Concerning this region, Huntington departs from Kitsikis contending that a civilizational fault line exists between the two dominant yet differing religions ( Eastern Orthodoxy and Sunni Islam ), hence a dynamic of external conflict. However, Kitsikis establishes an integrated civilization comprising these two peoples along with those belonging to the less dominant religions of Shia Islam , Alevism , and Judaism . They have a set of mutual cultural, social, economic and political views and norms which radically differ from those in the West and the Far East.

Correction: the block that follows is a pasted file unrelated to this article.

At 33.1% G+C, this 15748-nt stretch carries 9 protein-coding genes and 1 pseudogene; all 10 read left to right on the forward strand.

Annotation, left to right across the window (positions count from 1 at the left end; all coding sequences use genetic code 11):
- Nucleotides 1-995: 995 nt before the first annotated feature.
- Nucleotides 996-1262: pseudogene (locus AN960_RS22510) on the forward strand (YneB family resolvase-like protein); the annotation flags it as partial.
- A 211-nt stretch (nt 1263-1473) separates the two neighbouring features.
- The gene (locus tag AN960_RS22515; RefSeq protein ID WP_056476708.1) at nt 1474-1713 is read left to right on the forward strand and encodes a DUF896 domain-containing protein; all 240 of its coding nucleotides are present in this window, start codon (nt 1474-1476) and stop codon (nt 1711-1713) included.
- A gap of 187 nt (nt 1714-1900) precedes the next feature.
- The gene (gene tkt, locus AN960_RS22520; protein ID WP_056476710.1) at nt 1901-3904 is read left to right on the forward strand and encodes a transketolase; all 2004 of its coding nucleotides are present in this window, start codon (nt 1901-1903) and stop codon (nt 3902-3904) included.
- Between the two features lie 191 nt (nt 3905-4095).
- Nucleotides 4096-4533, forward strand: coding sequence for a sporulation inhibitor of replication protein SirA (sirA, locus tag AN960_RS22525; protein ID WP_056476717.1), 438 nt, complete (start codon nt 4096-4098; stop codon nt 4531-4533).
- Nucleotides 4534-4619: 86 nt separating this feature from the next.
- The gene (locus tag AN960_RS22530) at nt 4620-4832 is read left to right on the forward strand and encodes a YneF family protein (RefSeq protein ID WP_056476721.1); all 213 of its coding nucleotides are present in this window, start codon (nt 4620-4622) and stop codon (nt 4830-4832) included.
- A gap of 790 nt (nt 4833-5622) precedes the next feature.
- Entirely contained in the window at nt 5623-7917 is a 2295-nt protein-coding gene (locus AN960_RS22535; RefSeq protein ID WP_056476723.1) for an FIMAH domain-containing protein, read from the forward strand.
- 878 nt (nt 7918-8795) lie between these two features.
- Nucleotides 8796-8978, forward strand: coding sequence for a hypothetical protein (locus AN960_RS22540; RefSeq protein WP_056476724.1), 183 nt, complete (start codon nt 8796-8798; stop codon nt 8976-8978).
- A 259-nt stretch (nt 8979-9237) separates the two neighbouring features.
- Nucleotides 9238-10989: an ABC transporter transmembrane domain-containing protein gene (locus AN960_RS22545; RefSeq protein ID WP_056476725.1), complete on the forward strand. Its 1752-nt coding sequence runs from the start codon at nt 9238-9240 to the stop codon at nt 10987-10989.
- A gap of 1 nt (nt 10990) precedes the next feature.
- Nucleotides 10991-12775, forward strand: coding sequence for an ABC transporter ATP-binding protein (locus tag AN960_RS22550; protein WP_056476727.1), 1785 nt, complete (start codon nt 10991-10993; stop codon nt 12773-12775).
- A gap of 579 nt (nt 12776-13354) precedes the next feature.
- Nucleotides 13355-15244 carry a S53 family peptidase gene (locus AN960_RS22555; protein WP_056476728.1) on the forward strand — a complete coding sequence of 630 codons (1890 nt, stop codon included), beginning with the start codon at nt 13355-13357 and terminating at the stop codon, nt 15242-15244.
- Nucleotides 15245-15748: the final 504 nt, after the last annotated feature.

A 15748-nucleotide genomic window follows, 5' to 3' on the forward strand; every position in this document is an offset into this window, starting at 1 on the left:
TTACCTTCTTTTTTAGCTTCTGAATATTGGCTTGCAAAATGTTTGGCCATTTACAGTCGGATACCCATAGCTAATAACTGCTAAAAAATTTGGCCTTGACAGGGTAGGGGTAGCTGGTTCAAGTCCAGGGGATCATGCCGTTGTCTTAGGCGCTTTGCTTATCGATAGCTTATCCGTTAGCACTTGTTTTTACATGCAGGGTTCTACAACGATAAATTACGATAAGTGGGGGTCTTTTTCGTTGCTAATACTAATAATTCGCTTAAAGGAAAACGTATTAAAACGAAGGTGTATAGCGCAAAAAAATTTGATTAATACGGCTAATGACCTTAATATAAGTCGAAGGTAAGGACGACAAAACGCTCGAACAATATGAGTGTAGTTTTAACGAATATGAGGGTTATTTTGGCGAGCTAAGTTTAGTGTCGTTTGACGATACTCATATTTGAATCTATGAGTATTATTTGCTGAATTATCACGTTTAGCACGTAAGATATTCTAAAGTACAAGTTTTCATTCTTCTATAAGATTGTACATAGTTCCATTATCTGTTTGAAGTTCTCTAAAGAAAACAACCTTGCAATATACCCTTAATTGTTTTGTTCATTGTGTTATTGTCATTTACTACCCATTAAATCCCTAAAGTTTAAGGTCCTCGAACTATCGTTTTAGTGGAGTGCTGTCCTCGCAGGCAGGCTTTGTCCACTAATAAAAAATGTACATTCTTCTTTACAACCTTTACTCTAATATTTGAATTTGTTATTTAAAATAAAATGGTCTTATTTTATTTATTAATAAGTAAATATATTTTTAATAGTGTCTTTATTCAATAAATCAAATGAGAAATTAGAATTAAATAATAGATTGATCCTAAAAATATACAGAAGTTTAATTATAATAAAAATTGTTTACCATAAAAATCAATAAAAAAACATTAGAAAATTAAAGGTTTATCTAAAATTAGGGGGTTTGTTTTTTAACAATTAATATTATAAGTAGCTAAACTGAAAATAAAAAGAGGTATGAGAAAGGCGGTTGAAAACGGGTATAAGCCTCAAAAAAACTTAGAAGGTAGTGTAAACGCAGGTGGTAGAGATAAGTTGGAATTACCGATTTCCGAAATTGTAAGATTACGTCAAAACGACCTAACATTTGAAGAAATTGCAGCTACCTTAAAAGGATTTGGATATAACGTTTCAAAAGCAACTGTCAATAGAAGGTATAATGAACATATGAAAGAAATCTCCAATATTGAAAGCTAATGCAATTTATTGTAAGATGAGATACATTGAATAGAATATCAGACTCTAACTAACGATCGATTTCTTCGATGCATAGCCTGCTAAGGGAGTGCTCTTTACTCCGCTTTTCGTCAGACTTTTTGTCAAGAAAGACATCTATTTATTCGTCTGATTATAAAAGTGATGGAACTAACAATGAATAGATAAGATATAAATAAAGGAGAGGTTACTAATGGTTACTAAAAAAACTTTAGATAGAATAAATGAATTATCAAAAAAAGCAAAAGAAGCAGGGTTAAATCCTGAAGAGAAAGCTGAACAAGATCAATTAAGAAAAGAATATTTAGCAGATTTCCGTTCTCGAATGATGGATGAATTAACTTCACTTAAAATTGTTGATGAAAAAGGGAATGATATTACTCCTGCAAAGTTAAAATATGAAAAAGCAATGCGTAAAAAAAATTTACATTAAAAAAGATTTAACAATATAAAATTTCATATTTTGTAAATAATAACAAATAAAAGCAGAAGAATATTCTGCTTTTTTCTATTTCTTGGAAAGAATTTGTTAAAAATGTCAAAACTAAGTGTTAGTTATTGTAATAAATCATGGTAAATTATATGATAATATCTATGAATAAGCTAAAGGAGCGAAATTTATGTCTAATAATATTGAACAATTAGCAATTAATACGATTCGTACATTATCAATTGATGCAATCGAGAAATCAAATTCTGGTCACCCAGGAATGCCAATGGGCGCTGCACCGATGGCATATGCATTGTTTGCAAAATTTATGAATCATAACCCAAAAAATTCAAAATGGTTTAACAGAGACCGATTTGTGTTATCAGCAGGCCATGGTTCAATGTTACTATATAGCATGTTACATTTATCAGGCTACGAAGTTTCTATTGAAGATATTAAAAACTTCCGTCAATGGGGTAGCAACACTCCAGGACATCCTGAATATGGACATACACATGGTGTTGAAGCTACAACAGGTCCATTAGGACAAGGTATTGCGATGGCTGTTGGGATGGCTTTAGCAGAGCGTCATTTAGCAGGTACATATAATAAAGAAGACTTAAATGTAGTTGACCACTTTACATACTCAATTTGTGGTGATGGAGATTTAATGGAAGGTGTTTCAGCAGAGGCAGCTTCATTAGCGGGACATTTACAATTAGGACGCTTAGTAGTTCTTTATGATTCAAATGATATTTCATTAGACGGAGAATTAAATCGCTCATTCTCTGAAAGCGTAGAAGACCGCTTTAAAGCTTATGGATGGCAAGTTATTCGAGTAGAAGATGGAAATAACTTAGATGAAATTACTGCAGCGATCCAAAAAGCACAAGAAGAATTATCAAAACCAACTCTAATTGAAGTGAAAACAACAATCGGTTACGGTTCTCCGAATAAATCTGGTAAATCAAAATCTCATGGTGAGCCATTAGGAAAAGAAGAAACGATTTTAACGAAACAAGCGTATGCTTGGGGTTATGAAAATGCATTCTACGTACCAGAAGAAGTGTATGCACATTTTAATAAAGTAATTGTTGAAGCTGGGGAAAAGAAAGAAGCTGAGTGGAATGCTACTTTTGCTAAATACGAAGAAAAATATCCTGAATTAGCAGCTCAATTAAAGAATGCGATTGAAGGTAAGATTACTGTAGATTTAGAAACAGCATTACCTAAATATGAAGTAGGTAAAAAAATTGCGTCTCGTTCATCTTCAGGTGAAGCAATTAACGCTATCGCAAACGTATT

Here I want to suggest that a sense of belonging and the concrete experience of social networks (and the relationships of trust etc. that are involved) can bring significant benefits. However, as we have seen, the sense of attachment and quality of social networks varies greatly between the different ‘communities’ that people name. It could be argued that we should be focusing on enhancing the quality of social networks etc. rather than the creation or strengthening of ‘community’. (This is the line taken by writers such as Stacey 1969). As a way of appreciating the possibilities here I want to look at the idea of social capital – and Putnam’s (2000) impressive exploration and compilation of evidence concerning its health and benefits. From there I want to return to the idea that in meeting with others there is the possibility of communion – and that this is, for many, a highly desirable goal.